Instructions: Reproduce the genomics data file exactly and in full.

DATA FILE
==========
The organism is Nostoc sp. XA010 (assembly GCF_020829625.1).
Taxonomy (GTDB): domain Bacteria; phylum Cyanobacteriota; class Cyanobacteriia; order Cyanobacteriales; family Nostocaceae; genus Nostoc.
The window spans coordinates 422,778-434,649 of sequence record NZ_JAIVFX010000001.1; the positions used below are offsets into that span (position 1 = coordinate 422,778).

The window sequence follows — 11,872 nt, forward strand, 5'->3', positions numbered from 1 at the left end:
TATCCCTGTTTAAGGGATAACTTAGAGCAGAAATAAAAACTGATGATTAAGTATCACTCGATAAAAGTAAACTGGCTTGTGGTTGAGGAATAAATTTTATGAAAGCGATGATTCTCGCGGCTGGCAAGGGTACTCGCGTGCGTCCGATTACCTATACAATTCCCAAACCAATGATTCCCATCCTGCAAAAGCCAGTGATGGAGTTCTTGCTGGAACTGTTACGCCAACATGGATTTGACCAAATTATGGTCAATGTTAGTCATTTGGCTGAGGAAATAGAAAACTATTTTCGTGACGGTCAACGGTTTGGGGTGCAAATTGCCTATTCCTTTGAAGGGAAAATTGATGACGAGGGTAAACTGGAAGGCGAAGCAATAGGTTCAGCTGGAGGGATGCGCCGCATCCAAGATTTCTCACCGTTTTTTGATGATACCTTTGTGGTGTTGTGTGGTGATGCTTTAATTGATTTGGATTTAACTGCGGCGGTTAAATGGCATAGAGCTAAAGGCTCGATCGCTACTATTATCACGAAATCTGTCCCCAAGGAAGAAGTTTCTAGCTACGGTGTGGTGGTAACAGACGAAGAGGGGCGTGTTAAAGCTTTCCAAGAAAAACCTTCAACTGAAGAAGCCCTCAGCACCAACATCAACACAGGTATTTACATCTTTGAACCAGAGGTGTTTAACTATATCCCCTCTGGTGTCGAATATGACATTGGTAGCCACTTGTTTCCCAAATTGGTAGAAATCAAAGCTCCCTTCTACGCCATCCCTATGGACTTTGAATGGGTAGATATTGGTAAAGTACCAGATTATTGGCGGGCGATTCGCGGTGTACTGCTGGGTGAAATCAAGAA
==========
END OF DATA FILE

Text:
The organism is Nostoc sp. XA010 (assembly GCF_020829625.1).
Taxonomy (GTDB): domain Bacteria; phylum Cyanobacteriota; class Cyanobacteriia; order Cyanobacteriales; family Nostocaceae; genus Nostoc.
The window spans coordinates 422,778-434,649 of sequence record NZ_JAIVFX010000001.1; the positions used below are offsets into that span (position 1 = coordinate 422,778).

The window sequence follows — 11,872 nt, forward strand, 5'->3', positions numbered from 1 at the left end:
TATCCCTGTTTAAGGGATAACTTAGAGCAGAAATAAAAACTGATGATTAAGTATCACTCGATAAAAGTAAACTGGCTTGTGGTTGAGGAATAAATTTTATGAAAGCGATGATTCTCGCGGCTGGCAAGGGTACTCGCGTGCGTCCGATTACCTATACAATTCCCAAACCAATGATTCCCATCCTGCAAAAGCCAGTGATGGAGTTCTTGCTGGAACTGTTACGCCAACATGGATTTGACCAAATTATGGTCAATGTTAGTCATTTGGCTGAGGAAATAGAAAACTATTTTCGTGACGGTCAACGGTTTGGGGTGCAAATTGCCTATTCCTTTGAAGGGAAAATTGATGACGAGGGTAAACTGGAAGGCGAAGCAATAGGTTCAGCTGGAGGGATGCGCCGCATCCAAGATTTCTCACCGTTTTTTGATGATACCTTTGTGGTGTTGTGTGGTGATGCTTTAATTGATTTGGATTTAACTGCGGCGGTTAAATGGCATAGAGCTAAAGGCTCGATCGCTACTATTATCACGAAATCTGTCCCCAAGGAAGAAGTTTCTAGCTACGGTGTGGTGGTAACAGACGAAGAGGGGCGTGTTAAAGCTTTCCAAGAAAAACCTTCAACTGAAGAAGCCCTCAGCACCAACATCAACACAGGTATTTACATCTTTGAACCAGAGGTGTTTAACTATATCCCCTCTGGTGTCGAATATGACATTGGTAGCCACTTGTTTCCCAAATTGGTAGAAATCAAAGCTCCCTTCTACGCCATCCCTATGGACTTTGAATGGGTAGATATTGGTAAAGTACCAGATTATTGGCGGGCGATTCGCGGTGTACTGCTGGGTGAAATCAAGAA